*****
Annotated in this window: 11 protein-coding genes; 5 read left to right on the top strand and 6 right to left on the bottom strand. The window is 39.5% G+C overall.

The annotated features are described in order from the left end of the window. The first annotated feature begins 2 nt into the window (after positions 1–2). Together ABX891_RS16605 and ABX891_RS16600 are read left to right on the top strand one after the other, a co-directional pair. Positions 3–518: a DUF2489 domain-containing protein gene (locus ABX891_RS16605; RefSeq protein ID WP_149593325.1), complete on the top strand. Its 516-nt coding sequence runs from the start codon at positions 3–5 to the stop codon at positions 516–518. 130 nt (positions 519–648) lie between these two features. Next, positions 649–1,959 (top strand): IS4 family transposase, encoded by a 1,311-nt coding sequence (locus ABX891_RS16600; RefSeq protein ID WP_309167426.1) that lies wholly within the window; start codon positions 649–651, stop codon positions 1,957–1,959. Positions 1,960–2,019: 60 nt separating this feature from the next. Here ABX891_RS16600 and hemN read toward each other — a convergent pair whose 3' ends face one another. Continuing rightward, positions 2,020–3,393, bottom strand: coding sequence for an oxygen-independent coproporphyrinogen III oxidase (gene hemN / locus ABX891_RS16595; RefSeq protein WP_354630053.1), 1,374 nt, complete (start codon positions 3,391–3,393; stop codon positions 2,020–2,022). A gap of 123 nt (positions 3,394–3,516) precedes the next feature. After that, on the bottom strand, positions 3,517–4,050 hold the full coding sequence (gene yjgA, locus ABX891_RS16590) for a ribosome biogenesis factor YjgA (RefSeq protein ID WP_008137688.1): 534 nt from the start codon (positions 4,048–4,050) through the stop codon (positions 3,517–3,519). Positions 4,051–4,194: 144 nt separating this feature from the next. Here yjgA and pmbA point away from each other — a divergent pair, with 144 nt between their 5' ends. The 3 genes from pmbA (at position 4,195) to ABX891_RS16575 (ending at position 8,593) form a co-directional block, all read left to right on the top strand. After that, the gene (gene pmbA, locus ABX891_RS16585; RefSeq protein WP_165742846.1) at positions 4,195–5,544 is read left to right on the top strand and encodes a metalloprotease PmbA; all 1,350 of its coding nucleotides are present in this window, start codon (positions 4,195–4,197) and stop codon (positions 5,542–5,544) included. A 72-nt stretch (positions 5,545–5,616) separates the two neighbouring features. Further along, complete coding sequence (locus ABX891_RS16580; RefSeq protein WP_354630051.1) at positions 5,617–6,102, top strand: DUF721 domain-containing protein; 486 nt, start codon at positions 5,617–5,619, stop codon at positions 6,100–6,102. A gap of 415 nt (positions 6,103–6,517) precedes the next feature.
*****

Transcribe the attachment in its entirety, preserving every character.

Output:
Annotated in this window: 11 protein-coding genes; 5 read left to right on the top strand and 6 right to left on the bottom strand. The window is 39.5% G+C overall.

The annotated features are described in order from the left end of the window. The first annotated feature begins 2 nt into the window (after positions 1–2). Together ABX891_RS16605 and ABX891_RS16600 are read left to right on the top strand one after the other, a co-directional pair. Positions 3–518: a DUF2489 domain-containing protein gene (locus ABX891_RS16605; RefSeq protein ID WP_149593325.1), complete on the top strand. Its 516-nt coding sequence runs from the start codon at positions 3–5 to the stop codon at positions 516–518. 130 nt (positions 519–648) lie between these two features. Next, positions 649–1,959 (top strand): IS4 family transposase, encoded by a 1,311-nt coding sequence (locus ABX891_RS16600; RefSeq protein ID WP_309167426.1) that lies wholly within the window; start codon positions 649–651, stop codon positions 1,957–1,959. Positions 1,960–2,019: 60 nt separating this feature from the next. Here ABX891_RS16600 and hemN read toward each other — a convergent pair whose 3' ends face one another. Continuing rightward, positions 2,020–3,393, bottom strand: coding sequence for an oxygen-independent coproporphyrinogen III oxidase (gene hemN / locus ABX891_RS16595; RefSeq protein WP_354630053.1), 1,374 nt, complete (start codon positions 3,391–3,393; stop codon positions 2,020–2,022). A gap of 123 nt (positions 3,394–3,516) precedes the next feature. After that, on the bottom strand, positions 3,517–4,050 hold the full coding sequence (gene yjgA, locus ABX891_RS16590) for a ribosome biogenesis factor YjgA (RefSeq protein ID WP_008137688.1): 534 nt from the start codon (positions 4,048–4,050) through the stop codon (positions 3,517–3,519). Positions 4,051–4,194: 144 nt separating this feature from the next. Here yjgA and pmbA point away from each other — a divergent pair, with 144 nt between their 5' ends. The 3 genes from pmbA (at position 4,195) to ABX891_RS16575 (ending at position 8,593) form a co-directional block, all read left to right on the top strand. After that, the gene (gene pmbA, locus ABX891_RS16585; RefSeq protein WP_165742846.1) at positions 4,195–5,544 is read left to right on the top strand and encodes a metalloprotease PmbA; all 1,350 of its coding nucleotides are present in this window, start codon (positions 4,195–4,197) and stop codon (positions 5,542–5,544) included. A 72-nt stretch (positions 5,545–5,616) separates the two neighbouring features. Further along, complete coding sequence (locus ABX891_RS16580; RefSeq protein WP_354630051.1) at positions 5,617–6,102, top strand: DUF721 domain-containing protein; 486 nt, start codon at positions 5,617–5,619, stop codon at positions 6,100–6,102. A gap of 415 nt (positions 6,103–6,517) precedes the next feature.